Monday, July 17, 2006

Margarita, Cubagua and Puerto La Cruz, Venezuela

Eh, tu! Que onda?

Here's the rest of our trip to Puerto La Cruz. We were at sea most of the time, so no on land pics. We left Lost Testigos on June 28th at 6:00 AM heading for Porlamar, Margarita. The winds were very light so we did a lot of motoring. We would of sailed but we wanted to arrive before dark and stay together with the other boats as we were getting closer to the mainland. We spotted a lot of little fishing boats in route - and we caught a fish!!! It was a Wahoo, very delicious.

We arrived in Margarita at 4:30 PM (16:30). Margarita is Venezuela's largest offshore island - and it's duty free. Many Venezuelians go their for holiday and to enjoy the duty free prices. We did stock up on some provisions there and the prices were great. We had planned to stay a few more days but a tropical wave was heading our way. If we waited for it to pass we would have had to stay for another week. The wind looked good so we decided to leave on July 1. When we checked in at Margarita, we did an international check in and a national check in - we also checked out at the same time - otherwise we might have been delayed for another week. We heard many stories of people still waiting for there clearance papers. There is no guarantee of anything in Venezuela - part of the excitement :)

We left Porlamar, Margarita at 10:30 AM heading for Cubagua to overnight and shorten the trip to Puerto La Cruz. We arrived at 2:50 PM (14:50). When Christoper Columbus was in Peninsula de Paria (on the mainland of Venezuela) he saw some natives with pearls and spread the word. Within a year Christobal De LaGuerra and Pedro Alfonso Nino found that the source of the pearls to be the pearl beds off Cubagua. In 1492 fortune hunters arrived and founded Nueva Cadiz on the east side of the island. They took Indians as slaves and forced them to dive for pearls. They worked them so hard, whipping them when they would not dive, that hundreds of Indians died. At the height of the pearling industry Cubagua pearls provided Spain with a wealth almost equal to that of the gold transported from Inca lands. In one year alone Cubagua exported 820 pounds of pearls.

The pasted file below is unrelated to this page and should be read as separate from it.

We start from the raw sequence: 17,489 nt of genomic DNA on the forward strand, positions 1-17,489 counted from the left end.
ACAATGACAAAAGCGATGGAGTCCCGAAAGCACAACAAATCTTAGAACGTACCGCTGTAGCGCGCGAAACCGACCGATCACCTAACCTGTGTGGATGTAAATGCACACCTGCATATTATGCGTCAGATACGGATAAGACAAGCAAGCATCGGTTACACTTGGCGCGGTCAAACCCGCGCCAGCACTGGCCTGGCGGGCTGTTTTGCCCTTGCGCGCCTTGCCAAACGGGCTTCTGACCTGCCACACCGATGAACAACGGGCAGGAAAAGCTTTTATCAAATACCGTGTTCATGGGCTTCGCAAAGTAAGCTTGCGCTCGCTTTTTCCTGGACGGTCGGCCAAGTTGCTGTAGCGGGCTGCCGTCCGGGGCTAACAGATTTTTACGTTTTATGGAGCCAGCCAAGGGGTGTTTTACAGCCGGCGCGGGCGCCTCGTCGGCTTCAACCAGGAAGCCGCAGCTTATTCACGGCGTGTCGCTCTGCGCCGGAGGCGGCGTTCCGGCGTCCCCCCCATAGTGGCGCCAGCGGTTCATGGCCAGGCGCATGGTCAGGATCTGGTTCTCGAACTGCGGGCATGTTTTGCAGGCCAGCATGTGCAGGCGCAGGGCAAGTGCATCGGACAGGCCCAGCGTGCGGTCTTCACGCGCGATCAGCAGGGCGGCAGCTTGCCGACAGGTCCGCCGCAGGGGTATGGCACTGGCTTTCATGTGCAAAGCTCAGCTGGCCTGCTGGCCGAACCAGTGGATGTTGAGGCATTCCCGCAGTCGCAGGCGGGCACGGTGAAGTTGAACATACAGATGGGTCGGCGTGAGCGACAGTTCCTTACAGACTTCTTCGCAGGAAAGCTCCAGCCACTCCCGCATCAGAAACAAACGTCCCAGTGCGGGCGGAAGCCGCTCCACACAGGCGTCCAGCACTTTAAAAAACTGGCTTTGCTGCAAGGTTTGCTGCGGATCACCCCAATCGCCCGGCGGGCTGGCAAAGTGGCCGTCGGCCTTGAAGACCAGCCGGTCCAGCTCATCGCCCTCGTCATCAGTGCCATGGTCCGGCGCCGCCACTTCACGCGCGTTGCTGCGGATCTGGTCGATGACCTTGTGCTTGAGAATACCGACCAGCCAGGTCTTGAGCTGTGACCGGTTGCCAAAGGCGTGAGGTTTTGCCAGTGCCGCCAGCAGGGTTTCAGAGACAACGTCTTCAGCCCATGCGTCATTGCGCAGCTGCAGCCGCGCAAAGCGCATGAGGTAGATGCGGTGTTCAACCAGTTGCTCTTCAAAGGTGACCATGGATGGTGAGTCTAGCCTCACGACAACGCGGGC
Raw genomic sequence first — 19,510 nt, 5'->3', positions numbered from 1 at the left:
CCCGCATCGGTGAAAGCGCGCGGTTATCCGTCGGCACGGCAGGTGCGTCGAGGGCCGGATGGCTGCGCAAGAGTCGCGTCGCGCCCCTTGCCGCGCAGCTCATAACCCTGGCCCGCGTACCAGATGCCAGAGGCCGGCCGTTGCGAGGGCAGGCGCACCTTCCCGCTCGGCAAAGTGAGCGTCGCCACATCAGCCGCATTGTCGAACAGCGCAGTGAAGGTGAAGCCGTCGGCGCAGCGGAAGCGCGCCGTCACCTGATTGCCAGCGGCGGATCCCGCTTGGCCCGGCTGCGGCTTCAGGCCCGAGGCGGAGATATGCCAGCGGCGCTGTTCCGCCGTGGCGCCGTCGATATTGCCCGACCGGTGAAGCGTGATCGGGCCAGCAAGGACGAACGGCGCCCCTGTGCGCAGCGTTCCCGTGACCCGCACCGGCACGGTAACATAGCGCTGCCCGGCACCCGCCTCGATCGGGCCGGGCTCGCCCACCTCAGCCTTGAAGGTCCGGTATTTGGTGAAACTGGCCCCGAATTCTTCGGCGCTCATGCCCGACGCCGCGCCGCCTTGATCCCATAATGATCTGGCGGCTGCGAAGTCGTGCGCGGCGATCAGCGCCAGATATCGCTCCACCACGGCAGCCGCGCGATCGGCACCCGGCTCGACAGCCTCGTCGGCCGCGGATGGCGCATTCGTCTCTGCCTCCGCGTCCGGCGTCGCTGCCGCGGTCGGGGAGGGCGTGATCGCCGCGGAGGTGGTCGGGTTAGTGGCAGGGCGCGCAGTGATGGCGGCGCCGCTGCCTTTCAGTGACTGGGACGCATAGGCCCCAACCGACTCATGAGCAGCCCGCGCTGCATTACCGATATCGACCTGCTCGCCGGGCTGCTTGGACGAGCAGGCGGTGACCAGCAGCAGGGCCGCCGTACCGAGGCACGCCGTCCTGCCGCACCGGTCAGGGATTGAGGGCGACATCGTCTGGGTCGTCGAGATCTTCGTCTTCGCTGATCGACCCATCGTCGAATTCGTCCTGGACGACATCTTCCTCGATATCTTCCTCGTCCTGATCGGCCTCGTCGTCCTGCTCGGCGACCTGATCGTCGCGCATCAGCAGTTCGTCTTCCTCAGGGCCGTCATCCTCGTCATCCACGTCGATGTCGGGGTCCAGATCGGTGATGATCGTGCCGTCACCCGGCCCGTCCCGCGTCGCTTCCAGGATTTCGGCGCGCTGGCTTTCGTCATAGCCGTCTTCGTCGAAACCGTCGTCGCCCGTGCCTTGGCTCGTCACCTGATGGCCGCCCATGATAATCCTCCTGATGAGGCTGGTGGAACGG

In 1520, 300 Indians attacked the town and forced the Spaniards to leave. The Spaniards came back in force and rebuilt the town fortifying their houses againsts attack. A fort was also built over on the mainland to secure a water supply. After about 20 years the pearls decreased and new beds were sought in Coche and Cumana. On Christmas day in 1541 an earthquake and tidal wave destroyed Nueva Cadiz. Now Cubagua is uninhabited except for a small research station and a few fishing camps. We do not know what the research station is for, but we anchored in front of the fishing camps. We left early the next morning at 6:00 AM heading for Puerto La Cruz, so we did not get a chance to explore the ruins of the pearl farms.

Sunday, July 2, we headed out for Puerto La Cruz, our final destination in Venezuela. The winds were again very light and we ended up motoring or motor sailing most of the way. We saw dolphins on this leg of the trip, but could not get good photos. Two of them came right up to our bow and swam under our boat then left. We saw many large tankers our there, this one coming pretty close. You have to keep a good eye, they sneak up right behind you :0....

The offshore islands of Venezuela were very beautiful and

We arrived in Puerto La Cruz on Sunday about 4:30 PM (16:30) and put Ka'imi in a slip for the first time. Captain Mike did an exceptional job as usual!!!! We will take some pictures of the boat in the slip and show you in another posting.

Es un lugar barbaro! Hasta luego, Miguel and Kim

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